HOME /// 400 Day LETS Odyssey - CONTENTS

400 Day LETS Odyssey
Copyright � James Taris

JAMES TARIS around the World- (2003-4)


Me (front centre) and 28 crazy Canadians at The Pinery Camping Grounds.

CANADA - Kitchener (Wk.6 of 16 weeks)
Week 39 of World Tour

Winter Camping

Those crazy Canadians! I mean, who would go camping in the middle of winter? Especially when it’s snowing!

Well, 29 of us did (me included). This was the last weekend of February, and we left for The Pinery Camping Grounds just after Kit finished work on Friday. We weren’t the only crazies there for the weekend. There were about 50 others booked in as well. But we were definitely the largest group.

After a 2 and a half hour drive, we got to the nearest town to The Pinery, which was having a snow sculpture competition. And as we drove through it that night, we came across a massive snow sculpture. It looked like an eagle, a bit taller than me, but made out of brightly coloured snow. And a couple of days later we would see a few more sculptures, including a life-size bus stop bench seat made of snow.

Our group had rented 6 yurts. A yurt is a small cabin, but very much like a tent. It has 4 canvas walls and a pointed canvas roof. But it’s fixed to a wooden floor, and has a built-in heater working 24 hours a day. This weekend we were expecting very cold temperatures (high of only –5 degrees Celsius), and so the heater was going to be worked very hard and much appreciated.


Outside my snow-surrounded yurt.

There were 4 of us who would be sharing our yurt, so we weren’t going to be as cramped as some of the others which had up to 6 people in them. But when we got to the camping grounds (around 9pm), the yurt was empty. We could see a campfire about 50 metres away, with music and singing in the background, but we were hungry, so we decided to cook something first. Cooking is forbidden in the yurts (they even have a smoke alarm fitted inside) so we fried a couple of steaks, with mushrooms and onions, on a butane stove out in the cold and dark. We may have been camping, but that didn’t mean we were going to starve!

After dinner we walked very gingerly along the ice and snow (nearly slipping twice!) until we got to the campfire. Rick and Toshi were playing guitar, and Dan was playing his mandolin, occasionally taking a break and swapping it for a penny whistle. About 20 of us were already there, and the others were either coming later on that night or the following morning.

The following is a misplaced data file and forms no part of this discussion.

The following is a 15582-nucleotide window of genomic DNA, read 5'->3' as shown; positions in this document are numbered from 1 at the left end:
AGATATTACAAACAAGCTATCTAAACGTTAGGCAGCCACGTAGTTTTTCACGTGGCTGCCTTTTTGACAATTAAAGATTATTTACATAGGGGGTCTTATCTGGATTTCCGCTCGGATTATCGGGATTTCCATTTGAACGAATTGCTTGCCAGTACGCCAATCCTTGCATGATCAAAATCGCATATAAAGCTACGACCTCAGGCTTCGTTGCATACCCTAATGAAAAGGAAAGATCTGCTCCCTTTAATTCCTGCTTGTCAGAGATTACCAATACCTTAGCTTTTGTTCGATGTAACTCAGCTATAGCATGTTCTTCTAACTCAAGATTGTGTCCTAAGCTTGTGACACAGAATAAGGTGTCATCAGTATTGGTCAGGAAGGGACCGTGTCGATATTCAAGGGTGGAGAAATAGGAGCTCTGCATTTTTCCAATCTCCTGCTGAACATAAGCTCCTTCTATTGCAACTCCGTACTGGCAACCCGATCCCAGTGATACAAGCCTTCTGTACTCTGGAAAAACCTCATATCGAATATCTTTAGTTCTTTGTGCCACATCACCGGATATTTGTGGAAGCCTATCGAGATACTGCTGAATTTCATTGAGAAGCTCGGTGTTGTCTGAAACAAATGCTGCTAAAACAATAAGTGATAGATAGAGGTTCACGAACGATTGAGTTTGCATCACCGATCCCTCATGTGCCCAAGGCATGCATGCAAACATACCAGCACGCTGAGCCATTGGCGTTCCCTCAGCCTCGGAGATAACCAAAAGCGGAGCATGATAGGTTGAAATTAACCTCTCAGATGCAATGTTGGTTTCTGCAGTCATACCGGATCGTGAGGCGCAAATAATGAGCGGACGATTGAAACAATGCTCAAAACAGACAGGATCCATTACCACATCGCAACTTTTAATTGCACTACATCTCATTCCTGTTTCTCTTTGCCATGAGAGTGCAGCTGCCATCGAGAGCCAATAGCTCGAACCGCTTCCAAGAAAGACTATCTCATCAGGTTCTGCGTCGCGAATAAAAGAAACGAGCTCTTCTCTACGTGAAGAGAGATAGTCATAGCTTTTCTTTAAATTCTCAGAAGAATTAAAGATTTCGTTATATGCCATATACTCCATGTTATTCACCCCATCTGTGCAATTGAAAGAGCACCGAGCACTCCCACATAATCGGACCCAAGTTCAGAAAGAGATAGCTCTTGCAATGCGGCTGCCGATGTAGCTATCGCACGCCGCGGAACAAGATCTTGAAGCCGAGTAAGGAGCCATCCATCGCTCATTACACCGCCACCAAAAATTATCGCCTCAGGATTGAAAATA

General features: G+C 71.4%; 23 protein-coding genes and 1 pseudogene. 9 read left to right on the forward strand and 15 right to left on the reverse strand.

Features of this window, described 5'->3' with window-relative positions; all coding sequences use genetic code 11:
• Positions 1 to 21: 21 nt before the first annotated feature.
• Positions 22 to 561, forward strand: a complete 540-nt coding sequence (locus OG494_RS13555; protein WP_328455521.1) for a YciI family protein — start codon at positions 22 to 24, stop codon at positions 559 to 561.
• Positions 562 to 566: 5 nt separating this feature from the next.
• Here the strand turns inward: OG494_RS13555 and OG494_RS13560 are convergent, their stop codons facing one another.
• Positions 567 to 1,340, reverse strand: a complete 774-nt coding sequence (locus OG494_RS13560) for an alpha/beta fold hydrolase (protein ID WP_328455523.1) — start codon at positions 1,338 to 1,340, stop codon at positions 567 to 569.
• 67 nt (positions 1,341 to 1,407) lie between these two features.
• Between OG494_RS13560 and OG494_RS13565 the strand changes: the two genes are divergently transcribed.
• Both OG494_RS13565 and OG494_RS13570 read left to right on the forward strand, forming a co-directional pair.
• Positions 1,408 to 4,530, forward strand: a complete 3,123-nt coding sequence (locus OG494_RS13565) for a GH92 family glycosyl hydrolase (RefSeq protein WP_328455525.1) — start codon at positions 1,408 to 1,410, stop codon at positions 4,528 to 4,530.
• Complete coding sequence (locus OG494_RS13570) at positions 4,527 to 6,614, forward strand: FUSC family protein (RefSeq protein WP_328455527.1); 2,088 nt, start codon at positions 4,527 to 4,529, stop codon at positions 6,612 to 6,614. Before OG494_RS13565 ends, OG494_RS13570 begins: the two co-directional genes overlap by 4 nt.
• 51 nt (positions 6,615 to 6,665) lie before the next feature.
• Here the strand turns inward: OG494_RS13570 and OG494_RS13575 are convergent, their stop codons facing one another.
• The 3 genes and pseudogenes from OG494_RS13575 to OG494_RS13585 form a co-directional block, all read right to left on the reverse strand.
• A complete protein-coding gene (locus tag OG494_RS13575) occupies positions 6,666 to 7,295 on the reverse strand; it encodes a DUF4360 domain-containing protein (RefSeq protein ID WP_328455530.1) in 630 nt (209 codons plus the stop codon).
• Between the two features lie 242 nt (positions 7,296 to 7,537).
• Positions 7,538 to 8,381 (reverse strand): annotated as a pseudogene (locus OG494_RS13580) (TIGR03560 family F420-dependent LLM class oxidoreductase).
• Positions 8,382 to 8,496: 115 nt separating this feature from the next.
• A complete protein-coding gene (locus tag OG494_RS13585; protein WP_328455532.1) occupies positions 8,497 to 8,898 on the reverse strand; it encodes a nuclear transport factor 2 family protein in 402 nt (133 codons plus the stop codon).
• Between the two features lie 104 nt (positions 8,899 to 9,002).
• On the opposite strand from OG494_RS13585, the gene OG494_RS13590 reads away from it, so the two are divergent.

But all the while I was standing as close as I could to the flames of the campfire. I must’ve looked like a vertical rotisserie, warming up my hands and the front of my legs for about a minute before turning around and warming up the backs of my legs and my quickly freezing butt. Then spinning around again. I’d foolishly thought it would be warm by the campfire, so although I was well rugged up above the waist, my legs were only protected by a pair of jeans, when I should’ve worn some padded ski pants with my long johns underneath. So at midnight, after an hour and a half of warming up one side of me while the other froze again, we headed back to the yurt.

I was up bright and early the next morning. It was before 7am and the camping grounds looked deserted. Some of the others had stayed up until 3am, so they wouldn’t be getting up for a while. As I got out of the yurt, quickly shutting the door behind me and trying not to let the heat out, I saw my first chipmunk. It was scurrying under the wooden deck, stopping occasionally to take a look at his Aussie audience. But he wasn’t the only chipmunk around. Soon he was joined by another one, and during the course of the weekend I would see dozens of them.

The ice crushed cleanly under my feet as I made my way to the large log-structured washroom nearby. And by 7.30am I began to see other campers emerging. By the time I got back, Kit was cooking breakfast out in the snow. A hot mug of tea, with bacon and eggs. ‘Rise Up Singing’ is a songbook which Kit always keeps in the car, and soon we were going through it and singing a swag of songs including one of my favourites, King Of The Road.

Some of the campers wanted to go tobogganing, so we grabbed our toboggan mats and headed off to the toboggan slopes. Unfortunately, once we got there we saw that the snow had mostly melted. So it wouldn’t be possible to go tobogganing. This was only a minor disappointment, because later that afternoon we met one of our group who had gone tobogganing and injured his arm and back. From then on I crossed tobogganing off my list of things to do. I couldn’t afford to risk being a burden to my hosts on my travels.

As a alternative, about a dozen of us walked to the banks of Lake Huron. It was frozen for as far as the eye could see, and walking on its icy edges made me wonder whether this is how the term ‘walking on water’ had come about.

Dan, our mandolin and penny whistler, said, “Let’s make a pyramid”.


Me (bottom row, 2nd from left) still smiling under all that weight.

And he wasn’t talking about a snow structure either. He meant a human pyramid. Those crazy Canadians were getting crazier by the minute! Gee, was I glad I was on the snow bank and could watch their crazy stunt in comfort and safety. Their plan was simple. They’d get 4 big guys on the bottom level, 3 on the next, then 2, then one on the very top. But they only had 3 big guys for the bottom row. That’s when I realized how contagious insanity was, and I soon found myself volunteering to be one of the guys on the bottom row. Now, if I’d given it just a few seconds more thought, I would’ve realized that the guys at each end of that row only have 3 people on their backs while the ones in the middle end up with 5 people on their backs. And guess where they put me. Fortunately we never made it to the top row, but we did get 3 rows high. And even though building the pyramid was a lot of fun, having it collapse was hysterical, with bodies piled like carcasses on top of each other.